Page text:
About equal numbers of men and women are in the sample, along with age groups ranging from young (18-29, 21%), middle (30-49, 55%), to old (over 50, 24%). Young respondents answered questions about social values and behavior twenty years ago based on their knowledge and understanding of the situation then. The education levels of the respondents range from middle school education (20 %), high school and technical school education (56 %) to four-year college degree (24%). Regarding the respondents' residence, 58% were from cities and 42% were from rural areas. In terms of communist party membership, 27 % are party members and the rest are non-members. Also, about 8 % of respondents had visited foreign countries, and the other 92% of respondents had never been abroad.

2. Questionnaire

The questionnaire was developed and provided by the China Youth Daily and the Chinese National Youth Association in 1998. The questionnaire was originally designed by these two prestigious Chinese national organizations to obtain basic factual information on changes in Chinese young people's economic, social and political life during post-Mao economic reform. These changes are evidence of abandonment of communist tradition and substitution of new democratic attitudes, values and behaviors of the Chinese people.

3. The Validity of the Survey

Since the survey reported in this study was conducted in China which is still

a communist country, there is every reason to suspect that some respondents may not give accurate answers or may hide their real opinions. I believe that the data are valid for the following reasons:

(1) The questionnaire was designed by the China Youth Daily (CYD), a major national newspaper, and the Chinese National Youth Association and published in CYD in October of 1998. There were 25,200 readers nationwide participating in the survey. Part of the findings was published in CYD a few months later. This means this survey was legitimate in China and participants would not be punished.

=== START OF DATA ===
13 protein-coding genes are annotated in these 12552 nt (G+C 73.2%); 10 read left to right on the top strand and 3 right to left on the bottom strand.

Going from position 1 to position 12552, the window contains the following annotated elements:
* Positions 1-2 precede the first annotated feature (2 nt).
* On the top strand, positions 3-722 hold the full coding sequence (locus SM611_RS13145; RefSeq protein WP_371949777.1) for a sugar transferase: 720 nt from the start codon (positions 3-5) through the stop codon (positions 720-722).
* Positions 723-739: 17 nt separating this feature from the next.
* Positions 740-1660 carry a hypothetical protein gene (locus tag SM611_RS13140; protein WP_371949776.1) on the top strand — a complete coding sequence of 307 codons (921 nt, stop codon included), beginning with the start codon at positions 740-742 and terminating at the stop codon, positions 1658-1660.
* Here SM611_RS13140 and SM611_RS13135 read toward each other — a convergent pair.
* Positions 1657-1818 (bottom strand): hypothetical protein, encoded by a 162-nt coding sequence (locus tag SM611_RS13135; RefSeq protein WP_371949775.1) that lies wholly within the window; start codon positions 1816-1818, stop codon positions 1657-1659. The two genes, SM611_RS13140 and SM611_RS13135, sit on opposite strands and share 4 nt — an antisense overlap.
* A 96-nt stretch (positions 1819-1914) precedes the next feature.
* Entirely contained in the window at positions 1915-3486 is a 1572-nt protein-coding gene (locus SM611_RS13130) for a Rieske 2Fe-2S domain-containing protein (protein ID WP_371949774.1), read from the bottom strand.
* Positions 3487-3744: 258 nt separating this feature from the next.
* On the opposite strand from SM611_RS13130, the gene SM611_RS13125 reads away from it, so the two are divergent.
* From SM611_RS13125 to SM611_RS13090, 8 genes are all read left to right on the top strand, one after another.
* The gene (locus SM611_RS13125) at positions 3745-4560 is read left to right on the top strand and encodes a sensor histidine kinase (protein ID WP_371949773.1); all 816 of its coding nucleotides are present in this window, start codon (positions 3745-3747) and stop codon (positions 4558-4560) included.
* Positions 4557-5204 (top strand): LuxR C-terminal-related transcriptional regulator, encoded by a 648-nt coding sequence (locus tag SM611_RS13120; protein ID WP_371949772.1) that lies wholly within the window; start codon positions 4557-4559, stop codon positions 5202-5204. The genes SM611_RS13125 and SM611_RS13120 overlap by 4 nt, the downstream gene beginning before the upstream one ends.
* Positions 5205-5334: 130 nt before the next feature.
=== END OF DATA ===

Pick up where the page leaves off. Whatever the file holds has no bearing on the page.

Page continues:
(2) Chinese respondents feel very comfortable expressing their views in such a questionnaire developed by Chinese media and organizations. When I contacted the officials in the sample institutions, I was told that questions written by Western media or organizations would not be permitted. When I showed them the questionnaire, directly down loaded from the Chinese internet, I received the approval immediately.

(3) The major goal of the survey was to test the changes in social values, beliefs and

behaviors among the Chinese people after the economic reform. Therefore, most of the questions asked are social and cultural in nature and are not political sensitive. Respondents were less likely to be afraid of getting into trouble with political authorities.

(4) Respondents were offered confidentiality. They were not asked to identify themselves or their work units.

I. Social Value Changes: the Dependent Variables

1. Coping: The Ethic of Self-Reliance

China was a country where all major decisions regarding public and personal issues were made by the Communist Party and the government before the economic reform. The government provided jobs, housing, education, medicare for the people and when the people have problems they turned to the government for assistance and solutions. In the survey we asked several questions about self-reliance. We asked : If you run into the following problems in your life whom do you turn to for assistance? 1) the government, 2) the work unit, 3) family, 4) friends, 5) yourself, 6) others. Table 2 shows the results.


                                                  Table 2 Measuring of Self-Reliance

                                                          Percent of respondents

                               Government   Work Unit  Family  Friends  Self  Others  Total

Laid off                           16                  8              5             3          66         2      100 (549)

Bicycle stolen                 17                  3              6             3          61      10       100 (544)

Broken relationship         3                  1              5             5          82         4      100 (549)

Being unfairly treated    11                  4            10             7          62         6      100 (543)
by other people

Cannot find a job           13                  4              5             9          66         3       100 (538)

    (N's are in parentheses)

Sixteen percent of respondents said they would turn to the government for assistance if they were laid off, eight percent would ask the work unit for help, about eight percent would rely on the family and friends and sixty-six percent would rely on themselves for the solution. If his/her bicycle was stolen, seventeen percent would report to the government, three percent would tell their leaders at their work units, six percent would get help from the family, three percent from friends and sixty-one percent of respondents said they would solve the problem by themselves.